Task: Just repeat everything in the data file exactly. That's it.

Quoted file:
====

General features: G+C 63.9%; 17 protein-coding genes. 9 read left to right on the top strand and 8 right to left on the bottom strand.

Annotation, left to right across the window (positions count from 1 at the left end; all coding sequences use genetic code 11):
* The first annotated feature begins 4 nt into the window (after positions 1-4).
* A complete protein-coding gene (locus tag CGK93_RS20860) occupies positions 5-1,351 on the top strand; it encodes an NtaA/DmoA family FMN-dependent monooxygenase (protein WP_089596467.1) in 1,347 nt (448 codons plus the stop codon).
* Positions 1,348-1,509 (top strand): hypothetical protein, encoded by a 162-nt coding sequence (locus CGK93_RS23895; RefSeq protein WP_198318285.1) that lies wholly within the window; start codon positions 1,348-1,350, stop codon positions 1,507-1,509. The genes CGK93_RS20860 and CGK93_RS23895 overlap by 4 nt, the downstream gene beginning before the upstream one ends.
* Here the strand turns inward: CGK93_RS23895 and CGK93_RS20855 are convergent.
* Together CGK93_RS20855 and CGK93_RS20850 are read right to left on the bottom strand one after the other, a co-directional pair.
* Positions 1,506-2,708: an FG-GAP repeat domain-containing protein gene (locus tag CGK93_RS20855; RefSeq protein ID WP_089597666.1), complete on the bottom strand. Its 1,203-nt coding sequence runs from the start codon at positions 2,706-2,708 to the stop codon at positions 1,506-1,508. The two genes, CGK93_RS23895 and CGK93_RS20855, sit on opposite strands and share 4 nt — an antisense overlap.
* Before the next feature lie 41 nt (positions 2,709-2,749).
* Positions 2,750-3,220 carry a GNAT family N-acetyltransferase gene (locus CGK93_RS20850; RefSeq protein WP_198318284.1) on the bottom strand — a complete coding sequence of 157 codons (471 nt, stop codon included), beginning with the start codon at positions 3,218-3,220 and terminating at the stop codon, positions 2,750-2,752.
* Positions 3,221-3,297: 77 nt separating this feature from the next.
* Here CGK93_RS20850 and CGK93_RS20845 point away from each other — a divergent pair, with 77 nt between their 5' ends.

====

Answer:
General features: G+C 63.9%; 17 protein-coding genes. 9 read left to right on the top strand and 8 right to left on the bottom strand.

Annotation, left to right across the window (positions count from 1 at the left end; all coding sequences use genetic code 11):
* The first annotated feature begins 4 nt into the window (after positions 1-4).
* A complete protein-coding gene (locus tag CGK93_RS20860) occupies positions 5-1,351 on the top strand; it encodes an NtaA/DmoA family FMN-dependent monooxygenase (protein WP_089596467.1) in 1,347 nt (448 codons plus the stop codon).
* Positions 1,348-1,509 (top strand): hypothetical protein, encoded by a 162-nt coding sequence (locus CGK93_RS23895; RefSeq protein WP_198318285.1) that lies wholly within the window; start codon positions 1,348-1,350, stop codon positions 1,507-1,509. The genes CGK93_RS20860 and CGK93_RS23895 overlap by 4 nt, the downstream gene beginning before the upstream one ends.
* Here the strand turns inward: CGK93_RS23895 and CGK93_RS20855 are convergent.
* Together CGK93_RS20855 and CGK93_RS20850 are read right to left on the bottom strand one after the other, a co-directional pair.
* Positions 1,506-2,708: an FG-GAP repeat domain-containing protein gene (locus tag CGK93_RS20855; RefSeq protein ID WP_089597666.1), complete on the bottom strand. Its 1,203-nt coding sequence runs from the start codon at positions 2,706-2,708 to the stop codon at positions 1,506-1,508. The two genes, CGK93_RS23895 and CGK93_RS20855, sit on opposite strands and share 4 nt — an antisense overlap.
* Before the next feature lie 41 nt (positions 2,709-2,749).
* Positions 2,750-3,220 carry a GNAT family N-acetyltransferase gene (locus CGK93_RS20850; RefSeq protein WP_198318284.1) on the bottom strand — a complete coding sequence of 157 codons (471 nt, stop codon included), beginning with the start codon at positions 3,218-3,220 and terminating at the stop codon, positions 2,750-2,752.
* Positions 3,221-3,297: 77 nt separating this feature from the next.
* Here CGK93_RS20850 and CGK93_RS20845 point away from each other — a divergent pair, with 77 nt between their 5' ends.